Local Noise: Dw. Dunphy

By way of San Diego’s Secret Decoder Records comes a retrospective of the work of New Jersey-based artist Dw. Dunphy. Titled Reliquary, the collection was the brainchild of label owner Justin Vellucci, who has been a fan of Dw.’s since his early cassette only releases in the ‘90s. Justin picked the tracks he liked the best from Dw.’s work, and threw in some unreleased demo recordings for good measure.

Dw. is based in Red Bank, but he spends time in different areas of New Jersey. His recorded output is extensive, but his live appearances are few and far between. “I’m a one-man band with my guitars, keyboard, etc., and I have yet to really overcome the stigma that my live performance will sound anything like my recordings, especially because of my process,” he explains. “For example, my song ‘The Icy Frozen Ocean’ is a Brian Wilson tribute pastiche and so my vocals are overdubbed at least 20 or so times for the harmonies. If someone heard the song, then heard me play it live, I’m not sure what kind of impact that would have.”

The idea of being a totally self-contained artist has always appealed to Dw. and it’s helpful to him when he is putting together his projects. “Short answer is I woke up, got a nice big cup of coffee and got down to it,” he says. “Long answer is that I have always admired those musicians who could put an album together on their own and make it sound like a full ensemble. Paul McCartney, Adrian Belew, heck even the first Foo Fighters album was essentially Dave Grohl’s solo album. It all depends on your degree of discipline, and you have to be in the proper frame of mind, otherwise you simply won’t appreciate anything you record that day.”

The music seems to span a number of genres and isn’t easily classified. Dw. calls it lo-fi, but it has gotten a lot more polished over the years. He cites artists such as Guided By Voices and The Grifters, but also is influenced by the progressive, elaborate productions of ELO and King Crimson. “I suppose I’m influenced by everyone to some degree, provided the music grabs me in some meaningful way,” he relates. “It frustrates my friends who wonder how I can listen to, for example, a very aggressive group like Katatonia, then listen to a polished power pop album like Jellyfish’s Spilt Milk, chase that with something from the band Daniel Amos, then finish with one of Johnny Cash’s American recordings. For me, if the song gets to me on the level where you get slightly momentarily obsessed by it, where it comes from and the outward trappings are all incidental.

“I’ve lived in Central Jersey all my life and should probably be more influenced by Springsteen than I am. I have great admiration and respect for him, and I think Nebraska is some sort of masterpiece, but in keeping with what I said before, everything is on the table for me musically. I will say that Jersey makes you stand a little straighter though. We have a doggedness about us because we are constantly told by ‘big brother’ New York that we’re somehow inferior. That does set your determination a great deal.”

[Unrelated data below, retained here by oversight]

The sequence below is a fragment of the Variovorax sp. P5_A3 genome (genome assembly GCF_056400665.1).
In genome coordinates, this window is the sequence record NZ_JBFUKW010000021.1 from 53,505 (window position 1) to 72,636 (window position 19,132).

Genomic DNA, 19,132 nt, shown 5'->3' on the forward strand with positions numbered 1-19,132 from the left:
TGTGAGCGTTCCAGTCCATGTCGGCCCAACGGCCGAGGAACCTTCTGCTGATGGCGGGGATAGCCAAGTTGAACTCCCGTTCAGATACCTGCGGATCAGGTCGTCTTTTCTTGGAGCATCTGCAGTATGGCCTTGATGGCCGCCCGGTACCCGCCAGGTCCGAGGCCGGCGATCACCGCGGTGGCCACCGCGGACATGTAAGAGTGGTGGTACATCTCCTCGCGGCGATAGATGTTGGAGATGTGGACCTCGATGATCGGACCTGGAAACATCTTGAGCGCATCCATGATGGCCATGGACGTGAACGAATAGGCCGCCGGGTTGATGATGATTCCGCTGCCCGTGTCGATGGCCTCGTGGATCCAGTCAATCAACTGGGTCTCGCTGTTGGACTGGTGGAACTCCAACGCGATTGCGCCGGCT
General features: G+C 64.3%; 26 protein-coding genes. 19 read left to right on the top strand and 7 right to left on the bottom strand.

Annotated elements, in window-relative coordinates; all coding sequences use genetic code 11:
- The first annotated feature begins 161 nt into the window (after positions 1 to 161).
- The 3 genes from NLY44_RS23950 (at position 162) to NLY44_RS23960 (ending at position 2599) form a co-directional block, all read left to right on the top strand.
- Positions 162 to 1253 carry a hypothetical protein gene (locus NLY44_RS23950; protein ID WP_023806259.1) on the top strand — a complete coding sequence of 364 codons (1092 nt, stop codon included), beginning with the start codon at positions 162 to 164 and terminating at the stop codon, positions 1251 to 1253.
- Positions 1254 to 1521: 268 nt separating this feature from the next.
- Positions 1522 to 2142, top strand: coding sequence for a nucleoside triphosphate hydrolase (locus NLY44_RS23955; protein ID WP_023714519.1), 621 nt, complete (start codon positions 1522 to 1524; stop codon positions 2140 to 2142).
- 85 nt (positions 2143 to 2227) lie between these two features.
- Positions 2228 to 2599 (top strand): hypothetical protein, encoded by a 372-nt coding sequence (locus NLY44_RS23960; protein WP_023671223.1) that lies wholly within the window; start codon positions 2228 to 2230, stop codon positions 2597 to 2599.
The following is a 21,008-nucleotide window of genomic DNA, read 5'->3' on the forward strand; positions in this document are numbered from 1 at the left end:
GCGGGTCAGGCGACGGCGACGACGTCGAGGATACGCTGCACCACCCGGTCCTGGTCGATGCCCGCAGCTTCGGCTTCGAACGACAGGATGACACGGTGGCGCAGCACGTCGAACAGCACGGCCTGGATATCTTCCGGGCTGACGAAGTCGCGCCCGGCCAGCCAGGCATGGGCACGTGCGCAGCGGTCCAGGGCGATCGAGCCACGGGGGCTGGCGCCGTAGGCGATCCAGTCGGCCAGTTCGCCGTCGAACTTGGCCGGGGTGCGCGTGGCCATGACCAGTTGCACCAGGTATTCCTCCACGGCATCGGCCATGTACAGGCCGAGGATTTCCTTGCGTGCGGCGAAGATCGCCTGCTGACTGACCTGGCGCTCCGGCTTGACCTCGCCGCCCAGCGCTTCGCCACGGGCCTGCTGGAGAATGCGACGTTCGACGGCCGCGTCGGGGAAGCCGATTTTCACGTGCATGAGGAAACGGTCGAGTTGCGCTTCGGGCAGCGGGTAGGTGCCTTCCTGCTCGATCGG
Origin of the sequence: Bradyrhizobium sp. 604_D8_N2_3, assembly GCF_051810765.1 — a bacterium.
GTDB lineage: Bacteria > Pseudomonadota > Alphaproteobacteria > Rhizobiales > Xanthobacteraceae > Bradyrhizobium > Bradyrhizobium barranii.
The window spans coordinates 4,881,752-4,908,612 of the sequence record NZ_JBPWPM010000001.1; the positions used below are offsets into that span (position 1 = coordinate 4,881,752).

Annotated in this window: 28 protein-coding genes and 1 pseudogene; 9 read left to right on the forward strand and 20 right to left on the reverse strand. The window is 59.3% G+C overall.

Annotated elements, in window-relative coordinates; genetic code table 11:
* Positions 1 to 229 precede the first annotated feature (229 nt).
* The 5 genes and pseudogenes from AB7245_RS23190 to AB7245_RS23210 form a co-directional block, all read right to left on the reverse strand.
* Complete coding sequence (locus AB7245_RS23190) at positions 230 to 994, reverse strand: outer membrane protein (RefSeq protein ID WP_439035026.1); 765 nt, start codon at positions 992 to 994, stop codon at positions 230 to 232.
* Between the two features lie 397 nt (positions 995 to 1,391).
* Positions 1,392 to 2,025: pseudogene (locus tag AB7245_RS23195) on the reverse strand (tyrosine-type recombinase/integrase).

The song “Cannot Hear You” is a very emotional one for Dw., having been the result of watching what his father went through when his mother was dying in 2000. Rather than having her in hospice at the hospital, his father got the bed delivered to the house and took care of her until the end. A month before her passing, she lost her ability to speak, so the song is essentially what he was seeing his father go through when he was taking care of her. The song hits people in a very emotional, visceral place.

“It is a tired cliché, but it is true; songwriting comes from every angle,” Dw. states. “Sometimes a thought or melody just overtakes you, and it is all you can do just to take notes to remember it. Other times, you sit in front of your instrument and attempt to will it into existence. Songwriting resides somewhere between your muse and being a high-functioning Asperger’s patient, and I mean that sincerely.”

Dw.’s goals don’t involve dreams of massive commercial success or the usual trappings of rock stardom that artists often strive for. “I’m writing some new music right now, and the goal is to simply do good work that, I hope, people will appreciate,” he says. “That’s always the goal. I’m a writer by profession and the same mindset applies. Whatever you set to doing, you should do to the best of your ability even if it is the smallest and least significant task on your list. I suppose it is too late for me to get into astrophysics or study super-string theory, but if I did, I’d totally unify the fields. Even Albert Einstein admitted that gravity is repulsive.”

And as far as the prospect of live shows in the future? “If I can get over my ‘isms,’ then I would like to do some performances, but I think I would have to get a real band together,” he laughs. “I’m not at all comfortable with the prospect of having people come out to see me do a karaoke version of myself.”

You can find Reliquary on CD Baby, Amazon, and iTunes, and find out more about Dw. and his work at dwdunphy.com, popdose.com, and patch.com.